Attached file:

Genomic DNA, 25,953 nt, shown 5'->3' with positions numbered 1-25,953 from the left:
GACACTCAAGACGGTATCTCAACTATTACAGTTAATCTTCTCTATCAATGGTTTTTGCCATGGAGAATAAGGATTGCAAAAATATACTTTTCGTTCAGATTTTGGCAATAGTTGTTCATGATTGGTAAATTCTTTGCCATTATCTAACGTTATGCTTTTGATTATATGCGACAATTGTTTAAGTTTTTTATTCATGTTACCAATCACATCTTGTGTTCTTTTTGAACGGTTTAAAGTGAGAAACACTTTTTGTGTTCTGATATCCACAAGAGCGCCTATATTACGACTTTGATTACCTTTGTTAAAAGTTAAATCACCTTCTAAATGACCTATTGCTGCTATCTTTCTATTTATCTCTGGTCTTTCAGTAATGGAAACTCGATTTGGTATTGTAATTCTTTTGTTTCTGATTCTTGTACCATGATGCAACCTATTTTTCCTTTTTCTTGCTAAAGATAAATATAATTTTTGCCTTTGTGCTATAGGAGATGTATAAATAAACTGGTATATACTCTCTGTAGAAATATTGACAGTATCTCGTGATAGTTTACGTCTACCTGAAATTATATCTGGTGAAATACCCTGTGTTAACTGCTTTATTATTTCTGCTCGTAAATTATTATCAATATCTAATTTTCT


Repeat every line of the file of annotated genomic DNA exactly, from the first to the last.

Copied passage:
Genomic DNA, 25,953 nt, shown 5'->3' with positions numbered 1-25,953 from the left:
GACACTCAAGACGGTATCTCAACTATTACAGTTAATCTTCTCTATCAATGGTTTTTGCCATGGAGAATAAGGATTGCAAAAATATACTTTTCGTTCAGATTTTGGCAATAGTTGTTCATGATTGGTAAATTCTTTGCCATTATCTAACGTTATGCTTTTGATTATATGCGACAATTGTTTAAGTTTTTTATTCATGTTACCAATCACATCTTGTGTTCTTTTTGAACGGTTTAAAGTGAGAAACACTTTTTGTGTTCTGATATCCACAAGAGCGCCTATATTACGACTTTGATTACCTTTGTTAAAAGTTAAATCACCTTCTAAATGACCTATTGCTGCTATCTTTCTATTTATCTCTGGTCTTTCAGTAATGGAAACTCGATTTGGTATTGTAATTCTTTTGTTTCTGATTCTTGTACCATGATGCAACCTATTTTTCCTTTTTCTTGCTAAAGATAAATATAATTTTTGCCTTTGTGCTATAGGAGATGTATAAATAAACTGGTATATACTCTCTGTAGAAATATTGACAGTATCTCGTGATAGTTTACGTCTACCTGAAATTATATCTGGTGAAATACCCTGTGTTAACTGCTTTATTATTTCTGCTCGTAAATTATTATCAATATCTAATTTTCT